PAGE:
On the other side the smaller shops are going to be squeezed out of using SQL Server until the eventual loss of revenue forces Microsoft to lower the prices. And in all probability it will be late, the tide will have turned and less and less people will use MS SQL Server regardless of the price.

    Posts like this one and Steve Jones (http://voiceofthedba.wordpress.com/2013/08/07/the-standard-limitation/) make me think I should spend less of my time studying MS SQL Server and more time looking into other options.

  25. Also look at PostgreSQL (currently on version 9.2) – it does have FULL JOIN syntax, window functions (OVER), point in time recovery, and so on (including things like exclusion constraints, preventing, say, overlapping room reservations at a check constraint level). Management isn’t as easy as SQL Server, but it’s a lot cheaper.

  26. Hi Brent,

    Thanks for the information here. Could you tell me where could I find or what is the per user license cost for both enterprise and standard edition for SQL server 2014.

    Thanks.

  27. I am running SQL 2012 standard edition on a VM with 100 GB memory assigned. In task manager it is showing SQL Server as using almost 93 GB of memory. This makes me think that it’s not really limited to 64GB.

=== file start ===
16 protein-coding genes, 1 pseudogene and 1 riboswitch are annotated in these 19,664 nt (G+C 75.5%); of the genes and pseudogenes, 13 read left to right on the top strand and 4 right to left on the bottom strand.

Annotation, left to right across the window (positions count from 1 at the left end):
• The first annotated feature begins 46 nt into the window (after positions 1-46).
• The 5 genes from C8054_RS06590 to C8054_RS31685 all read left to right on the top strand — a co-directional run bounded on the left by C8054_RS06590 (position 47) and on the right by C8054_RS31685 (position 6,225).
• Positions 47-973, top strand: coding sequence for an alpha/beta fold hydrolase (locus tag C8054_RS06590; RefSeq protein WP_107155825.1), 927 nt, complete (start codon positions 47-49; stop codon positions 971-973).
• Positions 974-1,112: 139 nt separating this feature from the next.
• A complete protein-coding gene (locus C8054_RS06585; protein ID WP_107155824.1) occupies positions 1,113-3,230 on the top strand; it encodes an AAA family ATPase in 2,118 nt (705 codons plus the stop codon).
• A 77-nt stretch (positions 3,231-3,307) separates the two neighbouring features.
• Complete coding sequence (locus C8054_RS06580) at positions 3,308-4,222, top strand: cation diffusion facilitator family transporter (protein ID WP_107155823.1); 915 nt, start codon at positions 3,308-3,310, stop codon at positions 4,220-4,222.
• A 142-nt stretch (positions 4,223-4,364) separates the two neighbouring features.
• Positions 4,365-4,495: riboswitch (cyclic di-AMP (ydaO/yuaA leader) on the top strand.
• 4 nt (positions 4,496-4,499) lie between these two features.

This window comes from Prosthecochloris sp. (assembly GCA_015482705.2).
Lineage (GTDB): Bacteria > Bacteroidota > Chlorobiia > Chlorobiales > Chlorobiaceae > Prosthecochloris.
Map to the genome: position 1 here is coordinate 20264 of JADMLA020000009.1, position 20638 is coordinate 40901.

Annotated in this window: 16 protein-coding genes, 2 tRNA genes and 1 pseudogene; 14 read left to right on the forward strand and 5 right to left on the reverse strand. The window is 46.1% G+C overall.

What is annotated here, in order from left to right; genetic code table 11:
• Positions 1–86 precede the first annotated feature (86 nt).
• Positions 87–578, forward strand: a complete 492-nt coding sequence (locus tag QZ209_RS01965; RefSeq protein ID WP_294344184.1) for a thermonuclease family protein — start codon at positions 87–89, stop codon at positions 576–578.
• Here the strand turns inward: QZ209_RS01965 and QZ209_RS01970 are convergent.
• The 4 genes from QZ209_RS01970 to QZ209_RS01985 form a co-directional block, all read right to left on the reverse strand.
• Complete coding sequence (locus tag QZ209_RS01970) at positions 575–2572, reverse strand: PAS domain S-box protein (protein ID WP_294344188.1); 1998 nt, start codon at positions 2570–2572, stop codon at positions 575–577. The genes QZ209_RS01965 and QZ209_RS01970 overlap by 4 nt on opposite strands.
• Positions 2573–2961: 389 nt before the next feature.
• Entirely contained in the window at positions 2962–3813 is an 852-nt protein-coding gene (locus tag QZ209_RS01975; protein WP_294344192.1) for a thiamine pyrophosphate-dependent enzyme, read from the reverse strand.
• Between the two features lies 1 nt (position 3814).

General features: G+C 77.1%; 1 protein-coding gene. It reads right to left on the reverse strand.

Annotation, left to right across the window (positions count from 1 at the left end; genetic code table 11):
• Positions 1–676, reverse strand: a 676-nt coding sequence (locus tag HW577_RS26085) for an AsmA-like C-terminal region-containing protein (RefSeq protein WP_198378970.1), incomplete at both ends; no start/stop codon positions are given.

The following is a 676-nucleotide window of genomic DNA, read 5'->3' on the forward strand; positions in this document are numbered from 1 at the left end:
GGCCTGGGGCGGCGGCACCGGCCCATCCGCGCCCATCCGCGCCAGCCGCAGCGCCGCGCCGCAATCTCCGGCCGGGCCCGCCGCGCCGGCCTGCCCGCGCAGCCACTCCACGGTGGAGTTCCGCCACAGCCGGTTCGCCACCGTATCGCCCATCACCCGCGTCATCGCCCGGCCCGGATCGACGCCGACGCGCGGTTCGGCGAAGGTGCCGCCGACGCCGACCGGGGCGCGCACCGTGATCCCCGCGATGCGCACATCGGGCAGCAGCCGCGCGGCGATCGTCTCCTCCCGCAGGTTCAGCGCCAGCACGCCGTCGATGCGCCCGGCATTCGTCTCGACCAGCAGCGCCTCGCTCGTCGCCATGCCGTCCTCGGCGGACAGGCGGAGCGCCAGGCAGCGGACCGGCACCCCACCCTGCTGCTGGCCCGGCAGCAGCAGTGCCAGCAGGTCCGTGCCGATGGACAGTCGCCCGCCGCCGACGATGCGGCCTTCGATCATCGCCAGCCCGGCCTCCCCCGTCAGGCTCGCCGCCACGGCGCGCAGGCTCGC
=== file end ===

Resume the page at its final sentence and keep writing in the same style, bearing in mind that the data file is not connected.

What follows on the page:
28. When Microsoft launched SQL Server in V4.2 for OS/2 they under priced it and it was not valued by the customers who treated it like Access but with no front end bit. The customers also did not understand why they needed a DBA for such a cheap product.
    Pricing is a difficult issue.
    Try looking at the prices for an Oracle database license against SQL Server. Then you see what expensive is and anything extra is more money. If you want mirroring (Data Guard in Oracle) it is extra etc etc.
    You can license a lot of SQL Server cores for a couple of Oracle cores.
    The other factor is Microsoft do provide support for a decent length of time. Oracle will not look at supporting older versions very quickly so you have to upgrade at more cost.